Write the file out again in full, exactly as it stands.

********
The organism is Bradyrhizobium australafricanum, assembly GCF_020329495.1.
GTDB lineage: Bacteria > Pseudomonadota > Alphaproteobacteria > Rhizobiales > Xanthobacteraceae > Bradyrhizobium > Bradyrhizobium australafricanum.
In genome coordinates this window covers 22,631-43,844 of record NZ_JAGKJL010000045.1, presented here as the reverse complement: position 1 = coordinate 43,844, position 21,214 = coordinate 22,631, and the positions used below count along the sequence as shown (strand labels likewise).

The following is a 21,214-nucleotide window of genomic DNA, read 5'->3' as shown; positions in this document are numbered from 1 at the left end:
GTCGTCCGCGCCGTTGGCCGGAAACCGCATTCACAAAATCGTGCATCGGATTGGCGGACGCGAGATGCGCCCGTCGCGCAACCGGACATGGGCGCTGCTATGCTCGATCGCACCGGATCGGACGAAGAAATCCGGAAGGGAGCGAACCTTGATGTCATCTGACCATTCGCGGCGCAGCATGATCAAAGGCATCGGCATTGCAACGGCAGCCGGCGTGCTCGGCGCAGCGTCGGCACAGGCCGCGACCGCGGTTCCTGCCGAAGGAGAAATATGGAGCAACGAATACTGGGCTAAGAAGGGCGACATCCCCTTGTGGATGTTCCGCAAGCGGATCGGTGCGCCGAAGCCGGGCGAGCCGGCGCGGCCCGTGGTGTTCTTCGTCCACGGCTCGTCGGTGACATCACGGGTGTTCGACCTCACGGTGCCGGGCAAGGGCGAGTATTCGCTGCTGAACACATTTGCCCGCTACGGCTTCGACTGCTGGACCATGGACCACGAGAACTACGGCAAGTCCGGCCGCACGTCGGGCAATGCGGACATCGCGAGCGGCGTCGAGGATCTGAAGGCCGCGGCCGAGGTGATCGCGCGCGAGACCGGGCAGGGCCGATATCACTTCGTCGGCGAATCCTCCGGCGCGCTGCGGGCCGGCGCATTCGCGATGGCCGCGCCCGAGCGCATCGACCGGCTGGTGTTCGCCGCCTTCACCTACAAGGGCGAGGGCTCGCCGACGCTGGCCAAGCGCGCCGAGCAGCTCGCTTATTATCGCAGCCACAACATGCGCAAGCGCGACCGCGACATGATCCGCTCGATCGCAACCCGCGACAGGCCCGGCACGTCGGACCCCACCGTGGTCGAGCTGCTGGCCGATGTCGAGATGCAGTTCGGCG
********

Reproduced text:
The organism is Bradyrhizobium australafricanum, assembly GCF_020329495.1.
GTDB lineage: Bacteria > Pseudomonadota > Alphaproteobacteria > Rhizobiales > Xanthobacteraceae > Bradyrhizobium > Bradyrhizobium australafricanum.
In genome coordinates this window covers 22,631-43,844 of record NZ_JAGKJL010000045.1, presented here as the reverse complement: position 1 = coordinate 43,844, position 21,214 = coordinate 22,631, and the positions used below count along the sequence as shown (strand labels likewise).

The following is a 21,214-nucleotide window of genomic DNA, read 5'->3' as shown; positions in this document are numbered from 1 at the left end:
GTCGTCCGCGCCGTTGGCCGGAAACCGCATTCACAAAATCGTGCATCGGATTGGCGGACGCGAGATGCGCCCGTCGCGCAACCGGACATGGGCGCTGCTATGCTCGATCGCACCGGATCGGACGAAGAAATCCGGAAGGGAGCGAACCTTGATGTCATCTGACCATTCGCGGCGCAGCATGATCAAAGGCATCGGCATTGCAACGGCAGCCGGCGTGCTCGGCGCAGCGTCGGCACAGGCCGCGACCGCGGTTCCTGCCGAAGGAGAAATATGGAGCAACGAATACTGGGCTAAGAAGGGCGACATCCCCTTGTGGATGTTCCGCAAGCGGATCGGTGCGCCGAAGCCGGGCGAGCCGGCGCGGCCCGTGGTGTTCTTCGTCCACGGCTCGTCGGTGACATCACGGGTGTTCGACCTCACGGTGCCGGGCAAGGGCGAGTATTCGCTGCTGAACACATTTGCCCGCTACGGCTTCGACTGCTGGACCATGGACCACGAGAACTACGGCAAGTCCGGCCGCACGTCGGGCAATGCGGACATCGCGAGCGGCGTCGAGGATCTGAAGGCCGCGGCCGAGGTGATCGCGCGCGAGACCGGGCAGGGCCGATATCACTTCGTCGGCGAATCCTCCGGCGCGCTGCGGGCCGGCGCATTCGCGATGGCCGCGCCCGAGCGCATCGACCGGCTGGTGTTCGCCGCCTTCACCTACAAGGGCGAGGGCTCGCCGACGCTGGCCAAGCGCGCCGAGCAGCTCGCTTATTATCGCAGCCACAACATGCGCAAGCGCGACCGCGACATGATCCGCTCGATCGCAACCCGCGACAGGCCCGGCACGTCGGACCCCACCGTGGTCGAGCTGCTGGCCGATGTCGAGATGCAGTTCGGCG